SAM BETHEA: A lot of time in this area, we'll be using specialized equipment, track vehicles, flotation-type equipment with tracks on it that we can get through these marshy areas.

TOM BEARDEN: At the same time, damaged substations and neighborhood power lines also have to be repaired.

JOE DOMINO: In the neighborhoods, we have substations that step that high-voltage power down to a lower voltage, which we call distribution voltage, which carries it through the neighborhoods up to someone's house, and then it's stepped down near the house through a little transformer that actually gets the power into the house.

All of those are very important to making the entire connection between the power plant, where the electricity is generated, to your home, where you actually use the electricity.

TOM BEARDEN: It all has to work, because generation has to precisely match the demand for electricity. If it doesn't, the grid will fail.

And so you've got to go step by step as you restore it across?

BILLY REYNOLDS: Step by step. Yes, sir. Step by step. And it's kind of a long process, because as you come up you've got to balance the generation with the load. If you get a little high, you've got to come back down. And you're always balancing. And it's a big balancing act.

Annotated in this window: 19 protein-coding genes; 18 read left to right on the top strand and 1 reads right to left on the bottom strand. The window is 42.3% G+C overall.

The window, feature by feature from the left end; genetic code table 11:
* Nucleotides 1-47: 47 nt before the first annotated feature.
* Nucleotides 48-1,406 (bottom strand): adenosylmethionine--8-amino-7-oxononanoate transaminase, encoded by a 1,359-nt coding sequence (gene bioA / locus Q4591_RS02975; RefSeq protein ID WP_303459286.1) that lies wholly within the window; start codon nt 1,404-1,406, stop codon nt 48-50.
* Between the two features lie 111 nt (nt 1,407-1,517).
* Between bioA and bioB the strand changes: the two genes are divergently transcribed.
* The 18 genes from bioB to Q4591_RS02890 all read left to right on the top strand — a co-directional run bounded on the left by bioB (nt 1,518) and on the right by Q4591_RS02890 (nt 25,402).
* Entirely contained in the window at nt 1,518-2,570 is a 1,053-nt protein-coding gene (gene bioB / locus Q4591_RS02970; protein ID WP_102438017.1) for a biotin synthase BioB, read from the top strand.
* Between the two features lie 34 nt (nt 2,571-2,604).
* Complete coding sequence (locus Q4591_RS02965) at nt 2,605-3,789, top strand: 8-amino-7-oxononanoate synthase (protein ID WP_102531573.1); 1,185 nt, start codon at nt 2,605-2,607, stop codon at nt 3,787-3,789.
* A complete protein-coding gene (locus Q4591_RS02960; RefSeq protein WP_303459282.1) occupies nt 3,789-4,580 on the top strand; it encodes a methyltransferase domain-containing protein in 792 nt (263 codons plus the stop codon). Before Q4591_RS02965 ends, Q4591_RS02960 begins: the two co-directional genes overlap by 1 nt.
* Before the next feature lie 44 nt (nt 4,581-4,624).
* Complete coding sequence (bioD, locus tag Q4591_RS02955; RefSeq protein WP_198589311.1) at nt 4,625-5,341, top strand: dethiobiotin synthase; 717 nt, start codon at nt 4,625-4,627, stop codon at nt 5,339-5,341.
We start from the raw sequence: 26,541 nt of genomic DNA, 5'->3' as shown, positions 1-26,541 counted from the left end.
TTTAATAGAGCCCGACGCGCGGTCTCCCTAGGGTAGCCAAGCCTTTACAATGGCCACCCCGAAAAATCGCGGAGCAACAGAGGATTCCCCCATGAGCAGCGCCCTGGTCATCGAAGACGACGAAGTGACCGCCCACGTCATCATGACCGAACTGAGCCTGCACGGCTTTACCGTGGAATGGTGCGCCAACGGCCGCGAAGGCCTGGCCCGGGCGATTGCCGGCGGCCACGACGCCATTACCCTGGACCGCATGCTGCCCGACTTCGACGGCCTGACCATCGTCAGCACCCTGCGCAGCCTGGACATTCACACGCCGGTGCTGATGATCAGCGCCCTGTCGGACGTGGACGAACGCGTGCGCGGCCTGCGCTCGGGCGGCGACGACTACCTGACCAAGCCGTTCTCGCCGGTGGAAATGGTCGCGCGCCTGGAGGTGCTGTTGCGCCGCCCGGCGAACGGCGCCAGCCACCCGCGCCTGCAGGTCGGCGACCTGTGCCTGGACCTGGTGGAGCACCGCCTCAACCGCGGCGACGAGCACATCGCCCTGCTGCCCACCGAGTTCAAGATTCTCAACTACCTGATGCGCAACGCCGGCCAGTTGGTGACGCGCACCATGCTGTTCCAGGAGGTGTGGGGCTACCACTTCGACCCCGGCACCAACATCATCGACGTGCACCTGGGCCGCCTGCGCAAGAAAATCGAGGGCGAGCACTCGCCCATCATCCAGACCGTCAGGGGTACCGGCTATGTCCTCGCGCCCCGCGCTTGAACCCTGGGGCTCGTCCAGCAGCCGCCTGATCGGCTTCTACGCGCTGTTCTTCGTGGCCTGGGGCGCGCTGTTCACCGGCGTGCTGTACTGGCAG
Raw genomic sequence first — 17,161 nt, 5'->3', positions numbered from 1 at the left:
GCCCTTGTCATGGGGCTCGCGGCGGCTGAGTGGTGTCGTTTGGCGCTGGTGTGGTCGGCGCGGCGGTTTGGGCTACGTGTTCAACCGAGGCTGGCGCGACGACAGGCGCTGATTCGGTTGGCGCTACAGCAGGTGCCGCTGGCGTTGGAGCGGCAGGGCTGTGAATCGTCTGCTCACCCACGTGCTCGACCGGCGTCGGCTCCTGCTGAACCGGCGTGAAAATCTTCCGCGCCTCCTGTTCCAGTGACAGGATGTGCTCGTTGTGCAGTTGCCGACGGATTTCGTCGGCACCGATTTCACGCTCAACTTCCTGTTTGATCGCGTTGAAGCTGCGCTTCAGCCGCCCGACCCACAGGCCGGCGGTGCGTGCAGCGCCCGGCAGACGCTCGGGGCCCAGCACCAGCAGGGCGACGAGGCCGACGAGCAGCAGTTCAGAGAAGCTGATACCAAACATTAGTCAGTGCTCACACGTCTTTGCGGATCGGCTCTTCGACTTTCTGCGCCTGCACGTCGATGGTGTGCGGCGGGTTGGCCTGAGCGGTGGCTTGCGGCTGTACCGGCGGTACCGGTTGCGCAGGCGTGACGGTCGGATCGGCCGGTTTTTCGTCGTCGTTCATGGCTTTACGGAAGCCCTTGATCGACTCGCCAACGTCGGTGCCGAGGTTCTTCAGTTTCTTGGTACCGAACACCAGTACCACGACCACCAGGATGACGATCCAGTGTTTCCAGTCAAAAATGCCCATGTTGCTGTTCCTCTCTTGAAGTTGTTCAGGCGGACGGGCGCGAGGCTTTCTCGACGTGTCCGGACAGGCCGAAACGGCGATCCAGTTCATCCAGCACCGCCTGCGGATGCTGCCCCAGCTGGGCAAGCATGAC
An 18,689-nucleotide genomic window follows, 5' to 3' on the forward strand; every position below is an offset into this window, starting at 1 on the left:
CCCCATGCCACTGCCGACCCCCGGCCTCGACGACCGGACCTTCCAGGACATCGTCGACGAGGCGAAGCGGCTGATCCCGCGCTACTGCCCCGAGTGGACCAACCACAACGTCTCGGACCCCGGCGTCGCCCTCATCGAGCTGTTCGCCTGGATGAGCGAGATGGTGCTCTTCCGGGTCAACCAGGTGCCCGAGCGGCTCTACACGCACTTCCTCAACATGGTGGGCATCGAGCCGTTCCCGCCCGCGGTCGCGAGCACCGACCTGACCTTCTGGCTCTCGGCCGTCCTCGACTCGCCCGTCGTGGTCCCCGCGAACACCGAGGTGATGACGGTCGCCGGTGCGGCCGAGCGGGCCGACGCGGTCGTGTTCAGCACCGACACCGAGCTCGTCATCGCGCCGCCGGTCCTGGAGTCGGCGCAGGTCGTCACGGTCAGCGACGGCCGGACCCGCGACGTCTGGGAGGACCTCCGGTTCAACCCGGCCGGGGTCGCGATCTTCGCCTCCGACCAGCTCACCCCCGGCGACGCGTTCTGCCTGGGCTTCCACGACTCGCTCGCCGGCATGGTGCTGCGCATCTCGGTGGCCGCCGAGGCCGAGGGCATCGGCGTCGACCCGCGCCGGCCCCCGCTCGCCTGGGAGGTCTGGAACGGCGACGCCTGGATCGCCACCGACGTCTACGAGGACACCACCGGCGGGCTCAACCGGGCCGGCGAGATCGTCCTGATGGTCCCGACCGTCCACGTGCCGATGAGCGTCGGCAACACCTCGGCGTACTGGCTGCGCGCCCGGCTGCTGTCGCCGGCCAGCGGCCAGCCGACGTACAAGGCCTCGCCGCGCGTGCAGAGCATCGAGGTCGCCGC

It's difficult. It's complicated. It's a ballet. It's guys over here working on the transmission system at the same time that other crews are working our distribution system, and people in the middle working on substations, and making sure the power plants have load on them and are running and available when we need them.

TOM BEARDEN: It takes a lot of very skilled people to repair a damaged power grid, far more than any single utility could afford to keep on the payroll year-round. So the utility industry has established a system of mutual aid, where thousands of workers from all over the country converge on temporary cities, like this one in Beaumont.